Disagreements about money are often at the heart of marital strife. A recent survey of certified divorce financial analysts reveals that financial incompatibility is one of the top reasons for ending a marriage.
Ironically, money may also be behind the declining American divorce rate during inflation and economic uncertainty.
Staying Together Avoids a Lower Standard of Living
Minnesota is among the states that mandate an equitable distribution of marital property during a divorce. Also, spouses may retain their pre-marital assets. As a result, individuals who depend upon each other’s assets may be unwilling to risk a lower standard of living by losing a home, car, and income.
Staying Together Eliminates a Need for Child Care
Parenthood in a poor economy is financially challenging when one parent forfeits employment income to provide childcare, and divorce adds to the financial burden of raising children. For example, when parents caring for children return to work, they must pay for alternative childcare. Furthermore, the other parent is responsible for child support. Inflation and a poor economy that reduces job availability and salaries may discourage divorce.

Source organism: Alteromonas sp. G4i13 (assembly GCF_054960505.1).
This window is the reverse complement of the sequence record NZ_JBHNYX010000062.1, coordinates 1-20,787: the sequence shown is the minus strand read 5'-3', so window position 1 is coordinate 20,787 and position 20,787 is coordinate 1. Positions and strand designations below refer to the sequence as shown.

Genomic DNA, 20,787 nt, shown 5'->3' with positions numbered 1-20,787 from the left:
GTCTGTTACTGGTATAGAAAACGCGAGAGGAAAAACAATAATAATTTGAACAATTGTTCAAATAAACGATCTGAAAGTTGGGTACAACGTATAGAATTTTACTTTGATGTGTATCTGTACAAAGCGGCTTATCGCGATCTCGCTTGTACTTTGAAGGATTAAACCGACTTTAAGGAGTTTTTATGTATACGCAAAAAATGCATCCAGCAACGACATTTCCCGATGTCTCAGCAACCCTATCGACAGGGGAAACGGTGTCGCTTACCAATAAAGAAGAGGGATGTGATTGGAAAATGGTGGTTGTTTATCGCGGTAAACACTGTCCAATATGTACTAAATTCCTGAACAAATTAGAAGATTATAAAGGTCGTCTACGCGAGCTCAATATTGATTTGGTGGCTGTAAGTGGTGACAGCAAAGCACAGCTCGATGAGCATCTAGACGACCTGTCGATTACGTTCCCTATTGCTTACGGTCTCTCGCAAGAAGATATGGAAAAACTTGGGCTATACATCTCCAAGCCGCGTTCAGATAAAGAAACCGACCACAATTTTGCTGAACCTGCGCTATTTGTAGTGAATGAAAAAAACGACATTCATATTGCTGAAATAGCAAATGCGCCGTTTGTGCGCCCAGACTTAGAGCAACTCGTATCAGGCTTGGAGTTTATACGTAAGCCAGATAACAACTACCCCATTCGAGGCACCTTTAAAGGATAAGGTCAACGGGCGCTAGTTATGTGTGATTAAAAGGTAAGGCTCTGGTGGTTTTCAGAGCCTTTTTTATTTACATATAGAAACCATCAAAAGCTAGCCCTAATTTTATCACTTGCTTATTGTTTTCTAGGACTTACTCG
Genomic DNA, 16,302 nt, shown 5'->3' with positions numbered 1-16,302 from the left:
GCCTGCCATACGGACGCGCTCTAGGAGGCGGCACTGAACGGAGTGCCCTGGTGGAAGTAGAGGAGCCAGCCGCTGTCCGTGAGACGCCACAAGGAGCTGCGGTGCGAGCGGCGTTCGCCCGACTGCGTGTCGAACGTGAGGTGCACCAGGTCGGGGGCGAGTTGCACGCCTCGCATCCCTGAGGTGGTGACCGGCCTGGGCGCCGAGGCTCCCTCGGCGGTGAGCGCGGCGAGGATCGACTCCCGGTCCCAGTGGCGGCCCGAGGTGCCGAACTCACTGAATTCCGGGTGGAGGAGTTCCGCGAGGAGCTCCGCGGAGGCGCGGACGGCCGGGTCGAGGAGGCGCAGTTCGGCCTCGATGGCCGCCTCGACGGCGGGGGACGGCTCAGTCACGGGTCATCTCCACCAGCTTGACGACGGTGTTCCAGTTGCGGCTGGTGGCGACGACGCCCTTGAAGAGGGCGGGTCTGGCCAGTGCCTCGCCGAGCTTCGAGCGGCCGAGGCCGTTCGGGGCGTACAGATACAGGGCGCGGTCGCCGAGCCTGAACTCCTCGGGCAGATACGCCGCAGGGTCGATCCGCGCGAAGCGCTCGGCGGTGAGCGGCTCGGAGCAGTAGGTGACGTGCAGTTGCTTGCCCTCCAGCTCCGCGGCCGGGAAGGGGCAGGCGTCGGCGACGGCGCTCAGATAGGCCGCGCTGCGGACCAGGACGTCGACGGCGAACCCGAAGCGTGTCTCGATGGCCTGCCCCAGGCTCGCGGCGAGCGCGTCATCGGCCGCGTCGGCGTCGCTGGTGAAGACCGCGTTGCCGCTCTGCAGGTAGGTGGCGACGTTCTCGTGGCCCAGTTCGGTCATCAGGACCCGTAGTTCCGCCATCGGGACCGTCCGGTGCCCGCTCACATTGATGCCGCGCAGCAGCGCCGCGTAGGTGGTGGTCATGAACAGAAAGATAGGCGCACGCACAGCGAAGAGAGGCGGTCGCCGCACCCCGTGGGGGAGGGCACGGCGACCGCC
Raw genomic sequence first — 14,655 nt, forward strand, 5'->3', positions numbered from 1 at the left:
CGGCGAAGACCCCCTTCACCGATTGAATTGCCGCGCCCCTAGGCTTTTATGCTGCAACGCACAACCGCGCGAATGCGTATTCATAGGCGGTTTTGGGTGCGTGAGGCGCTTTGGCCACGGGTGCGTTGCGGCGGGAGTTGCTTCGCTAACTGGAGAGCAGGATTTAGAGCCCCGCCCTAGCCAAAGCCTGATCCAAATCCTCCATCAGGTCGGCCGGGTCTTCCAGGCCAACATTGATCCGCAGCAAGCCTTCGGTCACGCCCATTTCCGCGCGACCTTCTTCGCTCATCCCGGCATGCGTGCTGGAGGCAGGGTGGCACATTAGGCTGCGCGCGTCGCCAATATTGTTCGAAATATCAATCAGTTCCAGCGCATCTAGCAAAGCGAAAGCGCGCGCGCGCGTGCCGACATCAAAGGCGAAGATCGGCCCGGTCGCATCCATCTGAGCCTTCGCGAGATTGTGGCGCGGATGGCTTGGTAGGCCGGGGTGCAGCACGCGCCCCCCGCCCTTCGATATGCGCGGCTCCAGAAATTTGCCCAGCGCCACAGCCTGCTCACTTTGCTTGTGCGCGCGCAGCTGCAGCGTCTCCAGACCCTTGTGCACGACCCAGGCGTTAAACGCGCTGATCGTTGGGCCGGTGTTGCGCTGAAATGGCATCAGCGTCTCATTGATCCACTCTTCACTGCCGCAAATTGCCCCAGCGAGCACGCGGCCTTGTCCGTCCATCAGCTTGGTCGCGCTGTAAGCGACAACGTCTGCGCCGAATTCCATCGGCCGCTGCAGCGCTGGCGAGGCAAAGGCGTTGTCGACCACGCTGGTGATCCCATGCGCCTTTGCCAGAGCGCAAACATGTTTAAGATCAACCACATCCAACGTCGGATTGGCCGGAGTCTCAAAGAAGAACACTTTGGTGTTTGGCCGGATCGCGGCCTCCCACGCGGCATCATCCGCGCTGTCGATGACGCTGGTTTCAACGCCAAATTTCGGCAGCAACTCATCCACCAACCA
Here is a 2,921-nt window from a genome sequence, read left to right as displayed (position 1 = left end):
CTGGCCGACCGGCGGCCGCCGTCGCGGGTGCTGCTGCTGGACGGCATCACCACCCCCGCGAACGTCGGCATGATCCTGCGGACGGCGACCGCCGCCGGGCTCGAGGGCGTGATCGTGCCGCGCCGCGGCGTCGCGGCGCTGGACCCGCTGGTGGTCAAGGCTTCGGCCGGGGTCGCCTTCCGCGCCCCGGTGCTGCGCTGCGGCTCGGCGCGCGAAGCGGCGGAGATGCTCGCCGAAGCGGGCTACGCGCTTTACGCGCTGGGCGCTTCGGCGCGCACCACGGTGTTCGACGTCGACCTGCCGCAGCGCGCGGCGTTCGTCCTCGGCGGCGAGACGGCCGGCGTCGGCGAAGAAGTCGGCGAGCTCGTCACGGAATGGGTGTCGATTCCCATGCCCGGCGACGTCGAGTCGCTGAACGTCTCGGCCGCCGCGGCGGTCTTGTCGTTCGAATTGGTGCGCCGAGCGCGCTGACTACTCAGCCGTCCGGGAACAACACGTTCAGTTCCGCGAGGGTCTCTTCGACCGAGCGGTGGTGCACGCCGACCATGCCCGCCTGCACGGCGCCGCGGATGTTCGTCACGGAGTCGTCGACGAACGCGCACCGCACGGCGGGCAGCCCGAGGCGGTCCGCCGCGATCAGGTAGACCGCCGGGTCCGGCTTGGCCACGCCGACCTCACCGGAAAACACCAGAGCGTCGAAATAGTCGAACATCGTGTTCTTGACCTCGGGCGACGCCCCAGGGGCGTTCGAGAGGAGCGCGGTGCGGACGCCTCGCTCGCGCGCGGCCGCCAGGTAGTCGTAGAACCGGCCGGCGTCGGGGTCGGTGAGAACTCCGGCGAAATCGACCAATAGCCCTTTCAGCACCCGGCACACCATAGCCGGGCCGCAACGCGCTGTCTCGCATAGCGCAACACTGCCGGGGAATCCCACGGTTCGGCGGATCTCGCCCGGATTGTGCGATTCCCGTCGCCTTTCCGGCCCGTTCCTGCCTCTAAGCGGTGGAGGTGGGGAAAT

Staying Together Avoids Bankruptcy
Attorneys’ fees, alimony, child support, and asset division are reasons why a divorce can be financially destructive. In addition, a poor economy and inflation can rapidly compound the financial losses from divorce, increasing the likelihood of bankruptcy and its long-term impact.
Staying Together To Avoid Health Insurance Loss
After a divorce, individuals are no longer eligible for the health insurance coverage they receive through their spouses’ employers. In addition, they may forfeit new insurance policies due to cost-prohibitive premiums. Unfortunately, lack of insurance creates financial risk if a medical emergency occurs.
When divorce during economically challenging times is your only option, strategizing ways to protect your financial future is essential.